Even for kids, it's the shoes
By Dustin Dow
December 1, 2007
sports marketing heroes are not part of an overt Madison
Avenue advertising campaign.
Instead they are high school football players who will compete today for a state high school football championship in Canton. The players represent St. Xavier High School, the No. 1 team in Ohio and among the top five in the nation. And, thanks to the logo on their uniforms, they also serve as teenage billboards for Nike.
St. Xavier, Colerain and Elder high schools in Ohio are at the center of a growing trend to commercialize high school sports. No longer are shoe companies and apparel makers sponsoring just college and pro teams - they've moved down the ranks to high schools.
While the schools' affiliation with athletic companies is saving them thousands of dollars in uniform and equipment costs, administrators are concerned about using high school athletes as walking advertisements.
Nike has identified high school football as an emerging battleground for building brand loyalty.
The company has a $678.4 million advertising budget, according to the trade publication Advertising Age. But instead of reaching into high school locker rooms with slick ads, it's advertising by offering free and discounted products to select teams.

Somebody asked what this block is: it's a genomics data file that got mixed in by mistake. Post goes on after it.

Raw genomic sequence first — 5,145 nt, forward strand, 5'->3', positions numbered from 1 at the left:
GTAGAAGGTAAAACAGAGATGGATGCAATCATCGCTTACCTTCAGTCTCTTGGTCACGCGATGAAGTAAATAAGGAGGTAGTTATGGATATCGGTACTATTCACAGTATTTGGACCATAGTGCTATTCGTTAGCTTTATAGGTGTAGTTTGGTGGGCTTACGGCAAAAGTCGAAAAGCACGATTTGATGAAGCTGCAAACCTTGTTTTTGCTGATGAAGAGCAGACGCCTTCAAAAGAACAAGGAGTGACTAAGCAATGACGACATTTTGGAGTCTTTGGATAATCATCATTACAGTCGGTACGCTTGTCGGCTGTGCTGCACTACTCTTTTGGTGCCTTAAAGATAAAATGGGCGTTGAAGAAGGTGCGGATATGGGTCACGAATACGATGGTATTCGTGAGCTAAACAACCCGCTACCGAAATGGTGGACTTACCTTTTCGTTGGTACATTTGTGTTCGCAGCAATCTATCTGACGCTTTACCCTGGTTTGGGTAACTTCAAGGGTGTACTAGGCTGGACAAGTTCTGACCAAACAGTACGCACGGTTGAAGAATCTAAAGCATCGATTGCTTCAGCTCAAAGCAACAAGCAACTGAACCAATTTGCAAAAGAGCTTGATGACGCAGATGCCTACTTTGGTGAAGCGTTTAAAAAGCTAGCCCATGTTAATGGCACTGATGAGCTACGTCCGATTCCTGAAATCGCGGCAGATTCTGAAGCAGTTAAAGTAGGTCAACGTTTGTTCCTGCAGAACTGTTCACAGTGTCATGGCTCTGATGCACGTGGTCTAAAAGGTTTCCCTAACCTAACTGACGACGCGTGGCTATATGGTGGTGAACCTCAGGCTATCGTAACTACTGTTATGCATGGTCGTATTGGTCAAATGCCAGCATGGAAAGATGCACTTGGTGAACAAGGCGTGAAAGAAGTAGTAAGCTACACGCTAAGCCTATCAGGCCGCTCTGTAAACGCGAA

The company is in its second season of aggressively targeting schools in five football-loving states such as Pennsylvania, Florida, and Ohio, where the company is entering into informal pacts.
This year Nike also sponsored a clinic at Highlands High School in September before the Kirk Herbstreit Ohio vs. USA Challenge.
Nike representative C.J. Back said it's all about targeting the next generation of consumers.
"High school football is the pinnacle of what we think football is all about," he said. "We hope we build a relationship with student-athletes and students in that St. X community where they continue to want to buy Nike products as they evolve into young adults."
The bidding is so competitive that Nike lured Colerain away from adidas after last season. Nike failed to recruit Elder away from its relationship with the apparel company Under Armour.
It's a ruthless industry, said David Carter, executive director of the University of Southern California's Sports Business Institute.
"High school football has become national and has the look and feel that these manufacturers really like," Carter said. "Maybe high school sports is where college sports was 20 years ago. It's no longer grass roots."
St. Xavier and Colerain, both nationally ranked, are two of the four teams in Ohio and about 35 across the country that have agreements with Nike.
St. Xavier coach Steve Specht said the relationship allows him to outfit his 140-man team at a cost of $5,000, instead of $35,000.
"If they think enough about St. Xavier High School to use us as one of their premier schools, I'm proud of that," Specht said. "Sure, it does bother me if our kids are being used as marketers, but Nike has treated us with tremendous respect."
At St. Xavier, the Nike agreement is limited to the football and lacrosse teams, and is informal.
Back said this eased concerns about students being used as marketing tools, an important concession for St. Xavier athletic director John Sullivan.